Listening to Your Heart, Acting with Your Feet


I’m sitting in the booth of a local restaurant when I find myself talking with a friend about the good work he does for the homeless. Tireless in his compassion, he and a handful of others work year around to help those who’ve dropped of the grid of society – sharing a simple brown bag meal, bottle of clean water, and a warm smile.

I thank him for his service to others and tell him I’ve long admired his compassion for those in need.

My friend is humble; quick to deflect credit to others. But I know he is there – right alongside the others who wade deep into the darkness beneath the interstate overpasses where many retreat to avoid the abrasive elements of nature’s elements. To him, the nightly weather forecast projects images of not what he should wear the next morning, but rather of those he spends so much of his time and heart to help.

We talk about his constant commitment and what motivates a person to reach out to others.

His answer, so succinct and simple, moves me.

“A lot of times making a difference in the world is as simple as using what we feel in our heart and taking action on it.”

I think about his words – and how they apply to me.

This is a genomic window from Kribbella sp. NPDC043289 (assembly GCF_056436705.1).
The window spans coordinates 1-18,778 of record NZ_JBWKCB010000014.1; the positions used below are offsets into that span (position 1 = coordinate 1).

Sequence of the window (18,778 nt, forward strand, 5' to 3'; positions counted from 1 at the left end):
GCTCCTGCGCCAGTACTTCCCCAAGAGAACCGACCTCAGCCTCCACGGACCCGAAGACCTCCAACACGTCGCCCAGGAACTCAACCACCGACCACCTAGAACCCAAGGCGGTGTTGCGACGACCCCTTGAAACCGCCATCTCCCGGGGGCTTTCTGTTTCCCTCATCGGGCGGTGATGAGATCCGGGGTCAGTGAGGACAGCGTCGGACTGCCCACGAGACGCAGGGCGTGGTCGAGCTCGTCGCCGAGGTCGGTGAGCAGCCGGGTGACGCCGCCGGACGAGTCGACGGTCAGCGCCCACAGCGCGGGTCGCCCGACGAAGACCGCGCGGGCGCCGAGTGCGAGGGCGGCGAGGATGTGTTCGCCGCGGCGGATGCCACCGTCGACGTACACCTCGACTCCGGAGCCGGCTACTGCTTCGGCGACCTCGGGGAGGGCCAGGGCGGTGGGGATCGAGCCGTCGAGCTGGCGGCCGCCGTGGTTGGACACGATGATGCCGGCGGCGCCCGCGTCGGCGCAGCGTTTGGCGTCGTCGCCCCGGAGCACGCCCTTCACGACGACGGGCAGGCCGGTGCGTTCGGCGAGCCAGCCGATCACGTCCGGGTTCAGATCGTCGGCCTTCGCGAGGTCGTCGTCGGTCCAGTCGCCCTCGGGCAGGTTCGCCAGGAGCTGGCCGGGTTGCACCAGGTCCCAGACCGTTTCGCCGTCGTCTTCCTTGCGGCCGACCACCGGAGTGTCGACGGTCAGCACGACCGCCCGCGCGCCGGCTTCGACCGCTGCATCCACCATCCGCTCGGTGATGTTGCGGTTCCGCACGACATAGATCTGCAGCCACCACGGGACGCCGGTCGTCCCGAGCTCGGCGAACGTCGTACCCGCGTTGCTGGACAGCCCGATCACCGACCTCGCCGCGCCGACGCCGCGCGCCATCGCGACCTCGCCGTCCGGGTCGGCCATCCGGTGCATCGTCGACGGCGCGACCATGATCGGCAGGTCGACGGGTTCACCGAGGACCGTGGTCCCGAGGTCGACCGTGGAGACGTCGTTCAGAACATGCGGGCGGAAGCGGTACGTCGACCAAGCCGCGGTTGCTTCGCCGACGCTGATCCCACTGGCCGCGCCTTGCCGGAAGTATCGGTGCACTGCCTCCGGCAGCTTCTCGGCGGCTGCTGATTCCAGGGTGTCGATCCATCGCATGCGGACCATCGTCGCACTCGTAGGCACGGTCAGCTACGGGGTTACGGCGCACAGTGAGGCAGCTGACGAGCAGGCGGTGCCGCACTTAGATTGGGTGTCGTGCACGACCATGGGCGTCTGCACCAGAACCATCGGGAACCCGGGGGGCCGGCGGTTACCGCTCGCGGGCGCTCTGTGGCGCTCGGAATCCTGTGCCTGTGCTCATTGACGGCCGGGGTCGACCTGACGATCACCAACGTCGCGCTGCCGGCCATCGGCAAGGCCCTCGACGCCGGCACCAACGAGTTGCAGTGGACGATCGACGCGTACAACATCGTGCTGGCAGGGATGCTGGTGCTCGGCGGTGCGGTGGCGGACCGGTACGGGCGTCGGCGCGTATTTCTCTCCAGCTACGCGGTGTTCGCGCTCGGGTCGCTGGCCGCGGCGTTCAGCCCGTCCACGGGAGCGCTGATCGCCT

How often do I find myself saying ‘someone should…’ when I see someone in need? How often do I, as my friend’s words remind me, actually move to action? It is one thing to feel what your heart is telling you – it is a completely different thing to step forward and do something.

The other night as I pulled up to a stoplight I noticed a man with a cardboard sign slowly walking down the lane of cars. As my wipers cleared away the light rain I noticed him step and stumble – only to notice the prosthetic attached below the knee of his right leg. His head and eyes focused intently on the uneven and dark ground before him.

My wallet was empty and I had nothing to share. He paused alongside my car as if to give me a moment before eventually moving on to the next car. Looking in my rearview window I noticed him move towards the window of the car where someone held out a dollar for him. A few words were shared between the two, the light changed, and the cars all moved forward leaving him alone in the dark.

But I couldn’t get the moment out of my mind – but then I recalled an amazing sequence I saw the week of Christmas in a very similar situation. As unseasonably weather visited, I watched as a car came to a pause before a man stationed at stoplight. The window rolled down and from it came an arm and a brightly colored scarf – red, green, yellow and orange. The man, startled, quickly took the scarf and wrapped it around his neck.

I’ve thought of this beautiful moment – and how this person did exactly what my friend suggested. From the warmth inside of a stranger’s car, someone felt the pain of another – and acted. Maybe they, too, did not have any spare change or a few dollars to give. But what they did, was to take action on what their heart told them with whatever resources they had to make a difference.

I can learn from my both my friend and the arm shooting out in the car – all I have to do is remember how one brightly colored scarf changed another’s life.


– 30 –








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